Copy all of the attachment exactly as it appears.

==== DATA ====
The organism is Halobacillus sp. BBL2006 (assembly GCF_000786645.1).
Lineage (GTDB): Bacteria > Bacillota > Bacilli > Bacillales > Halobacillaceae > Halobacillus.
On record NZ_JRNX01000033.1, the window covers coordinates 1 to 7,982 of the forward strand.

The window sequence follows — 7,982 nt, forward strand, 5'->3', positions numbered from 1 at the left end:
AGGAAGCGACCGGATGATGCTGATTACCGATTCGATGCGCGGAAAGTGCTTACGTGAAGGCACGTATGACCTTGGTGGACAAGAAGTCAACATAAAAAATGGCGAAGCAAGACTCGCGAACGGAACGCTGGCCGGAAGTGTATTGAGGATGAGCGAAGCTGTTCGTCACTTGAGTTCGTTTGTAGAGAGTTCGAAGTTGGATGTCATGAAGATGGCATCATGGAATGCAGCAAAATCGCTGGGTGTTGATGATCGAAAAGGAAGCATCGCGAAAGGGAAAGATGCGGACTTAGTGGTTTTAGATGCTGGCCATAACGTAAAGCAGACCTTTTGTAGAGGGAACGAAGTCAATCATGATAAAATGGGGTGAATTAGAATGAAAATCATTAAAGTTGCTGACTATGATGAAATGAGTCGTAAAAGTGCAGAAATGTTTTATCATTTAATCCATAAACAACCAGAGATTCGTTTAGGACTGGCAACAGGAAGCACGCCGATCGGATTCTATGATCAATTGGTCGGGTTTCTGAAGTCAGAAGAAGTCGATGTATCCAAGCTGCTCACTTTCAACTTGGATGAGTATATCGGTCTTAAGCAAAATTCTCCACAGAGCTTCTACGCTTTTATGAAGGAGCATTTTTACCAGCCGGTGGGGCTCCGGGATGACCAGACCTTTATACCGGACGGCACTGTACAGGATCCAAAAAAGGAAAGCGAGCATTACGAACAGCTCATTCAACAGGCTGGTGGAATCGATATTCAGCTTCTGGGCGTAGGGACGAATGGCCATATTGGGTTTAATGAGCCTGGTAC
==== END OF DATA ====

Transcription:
The organism is Halobacillus sp. BBL2006 (assembly GCF_000786645.1).
Lineage (GTDB): Bacteria > Bacillota > Bacilli > Bacillales > Halobacillaceae > Halobacillus.
On record NZ_JRNX01000033.1, the window covers coordinates 1 to 7,982 of the forward strand.

The window sequence follows — 7,982 nt, forward strand, 5'->3', positions numbered from 1 at the left end:
AGGAAGCGACCGGATGATGCTGATTACCGATTCGATGCGCGGAAAGTGCTTACGTGAAGGCACGTATGACCTTGGTGGACAAGAAGTCAACATAAAAAATGGCGAAGCAAGACTCGCGAACGGAACGCTGGCCGGAAGTGTATTGAGGATGAGCGAAGCTGTTCGTCACTTGAGTTCGTTTGTAGAGAGTTCGAAGTTGGATGTCATGAAGATGGCATCATGGAATGCAGCAAAATCGCTGGGTGTTGATGATCGAAAAGGAAGCATCGCGAAAGGGAAAGATGCGGACTTAGTGGTTTTAGATGCTGGCCATAACGTAAAGCAGACCTTTTGTAGAGGGAACGAAGTCAATCATGATAAAATGGGGTGAATTAGAATGAAAATCATTAAAGTTGCTGACTATGATGAAATGAGTCGTAAAAGTGCAGAAATGTTTTATCATTTAATCCATAAACAACCAGAGATTCGTTTAGGACTGGCAACAGGAAGCACGCCGATCGGATTCTATGATCAATTGGTCGGGTTTCTGAAGTCAGAAGAAGTCGATGTATCCAAGCTGCTCACTTTCAACTTGGATGAGTATATCGGTCTTAAGCAAAATTCTCCACAGAGCTTCTACGCTTTTATGAAGGAGCATTTTTACCAGCCGGTGGGGCTCCGGGATGACCAGACCTTTATACCGGACGGCACTGTACAGGATCCAAAAAAGGAAAGCGAGCATTACGAACAGCTCATTCAACAGGCTGGTGGAATCGATATTCAGCTTCTGGGCGTAGGGACGAATGGCCATATTGGGTTTAATGAGCCTGGTAC